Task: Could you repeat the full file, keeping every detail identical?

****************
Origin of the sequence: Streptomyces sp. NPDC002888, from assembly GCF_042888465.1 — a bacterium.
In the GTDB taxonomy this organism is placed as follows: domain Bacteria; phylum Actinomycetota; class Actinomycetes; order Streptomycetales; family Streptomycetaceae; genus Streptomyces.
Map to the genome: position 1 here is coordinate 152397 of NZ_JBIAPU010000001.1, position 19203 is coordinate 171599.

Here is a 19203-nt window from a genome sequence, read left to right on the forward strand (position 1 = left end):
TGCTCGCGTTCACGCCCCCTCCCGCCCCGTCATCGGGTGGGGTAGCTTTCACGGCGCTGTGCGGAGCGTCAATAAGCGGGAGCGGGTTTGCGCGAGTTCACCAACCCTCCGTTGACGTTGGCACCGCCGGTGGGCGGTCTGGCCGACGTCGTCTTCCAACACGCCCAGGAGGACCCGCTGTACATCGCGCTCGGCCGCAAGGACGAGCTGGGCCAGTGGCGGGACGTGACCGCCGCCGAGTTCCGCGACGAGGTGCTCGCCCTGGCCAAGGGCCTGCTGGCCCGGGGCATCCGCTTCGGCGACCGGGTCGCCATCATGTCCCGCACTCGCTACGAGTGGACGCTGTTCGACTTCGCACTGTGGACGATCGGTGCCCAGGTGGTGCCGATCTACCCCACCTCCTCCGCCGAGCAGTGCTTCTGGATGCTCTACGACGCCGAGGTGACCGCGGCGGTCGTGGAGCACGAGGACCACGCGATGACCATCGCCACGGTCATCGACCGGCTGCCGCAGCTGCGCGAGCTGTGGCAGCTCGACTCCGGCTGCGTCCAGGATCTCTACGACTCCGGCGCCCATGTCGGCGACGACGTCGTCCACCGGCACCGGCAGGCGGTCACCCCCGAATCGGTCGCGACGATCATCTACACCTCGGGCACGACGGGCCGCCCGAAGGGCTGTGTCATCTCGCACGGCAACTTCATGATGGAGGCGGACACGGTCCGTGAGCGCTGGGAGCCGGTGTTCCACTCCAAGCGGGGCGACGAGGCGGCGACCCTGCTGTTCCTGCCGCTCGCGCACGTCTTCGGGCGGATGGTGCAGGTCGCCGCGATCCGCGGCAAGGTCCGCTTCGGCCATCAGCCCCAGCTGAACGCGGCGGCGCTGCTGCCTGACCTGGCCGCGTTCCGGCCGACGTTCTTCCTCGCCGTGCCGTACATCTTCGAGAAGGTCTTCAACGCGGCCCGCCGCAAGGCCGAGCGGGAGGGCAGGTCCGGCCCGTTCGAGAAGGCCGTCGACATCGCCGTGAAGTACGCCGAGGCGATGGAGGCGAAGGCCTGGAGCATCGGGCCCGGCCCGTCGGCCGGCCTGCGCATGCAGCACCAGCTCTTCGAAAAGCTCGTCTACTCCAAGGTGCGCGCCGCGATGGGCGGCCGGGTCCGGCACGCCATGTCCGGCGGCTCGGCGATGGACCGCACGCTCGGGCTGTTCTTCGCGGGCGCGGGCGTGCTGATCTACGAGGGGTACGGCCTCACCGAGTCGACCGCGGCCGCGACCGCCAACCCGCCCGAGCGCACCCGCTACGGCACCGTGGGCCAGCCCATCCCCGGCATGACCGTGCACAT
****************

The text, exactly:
Origin of the sequence: Streptomyces sp. NPDC002888, from assembly GCF_042888465.1 — a bacterium.
In the GTDB taxonomy this organism is placed as follows: domain Bacteria; phylum Actinomycetota; class Actinomycetes; order Streptomycetales; family Streptomycetaceae; genus Streptomyces.
Map to the genome: position 1 here is coordinate 152397 of NZ_JBIAPU010000001.1, position 19203 is coordinate 171599.

Here is a 19203-nt window from a genome sequence, read left to right on the forward strand (position 1 = left end):
TGCTCGCGTTCACGCCCCCTCCCGCCCCGTCATCGGGTGGGGTAGCTTTCACGGCGCTGTGCGGAGCGTCAATAAGCGGGAGCGGGTTTGCGCGAGTTCACCAACCCTCCGTTGACGTTGGCACCGCCGGTGGGCGGTCTGGCCGACGTCGTCTTCCAACACGCCCAGGAGGACCCGCTGTACATCGCGCTCGGCCGCAAGGACGAGCTGGGCCAGTGGCGGGACGTGACCGCCGCCGAGTTCCGCGACGAGGTGCTCGCCCTGGCCAAGGGCCTGCTGGCCCGGGGCATCCGCTTCGGCGACCGGGTCGCCATCATGTCCCGCACTCGCTACGAGTGGACGCTGTTCGACTTCGCACTGTGGACGATCGGTGCCCAGGTGGTGCCGATCTACCCCACCTCCTCCGCCGAGCAGTGCTTCTGGATGCTCTACGACGCCGAGGTGACCGCGGCGGTCGTGGAGCACGAGGACCACGCGATGACCATCGCCACGGTCATCGACCGGCTGCCGCAGCTGCGCGAGCTGTGGCAGCTCGACTCCGGCTGCGTCCAGGATCTCTACGACTCCGGCGCCCATGTCGGCGACGACGTCGTCCACCGGCACCGGCAGGCGGTCACCCCCGAATCGGTCGCGACGATCATCTACACCTCGGGCACGACGGGCCGCCCGAAGGGCTGTGTCATCTCGCACGGCAACTTCATGATGGAGGCGGACACGGTCCGTGAGCGCTGGGAGCCGGTGTTCCACTCCAAGCGGGGCGACGAGGCGGCGACCCTGCTGTTCCTGCCGCTCGCGCACGTCTTCGGGCGGATGGTGCAGGTCGCCGCGATCCGCGGCAAGGTCCGCTTCGGCCATCAGCCCCAGCTGAACGCGGCGGCGCTGCTGCCTGACCTGGCCGCGTTCCGGCCGACGTTCTTCCTCGCCGTGCCGTACATCTTCGAGAAGGTCTTCAACGCGGCCCGCCGCAAGGCCGAGCGGGAGGGCAGGTCCGGCCCGTTCGAGAAGGCCGTCGACATCGCCGTGAAGTACGCCGAGGCGATGGAGGCGAAGGCCTGGAGCATCGGGCCCGGCCCGTCGGCCGGCCTGCGCATGCAGCACCAGCTCTTCGAAAAGCTCGTCTACTCCAAGGTGCGCGCCGCGATGGGCGGCCGGGTCCGGCACGCCATGTCCGGCGGCTCGGCGATGGACCGCACGCTCGGGCTGTTCTTCGCGGGCGCGGGCGTGCTGATCTACGAGGGGTACGGCCTCACCGAGTCGACCGCGGCCGCGACCGCCAACCCGCCCGAGCGCACCCGCTACGGCACCGTGGGCCAGCCCATCCCCGGCATGACCGTGCACAT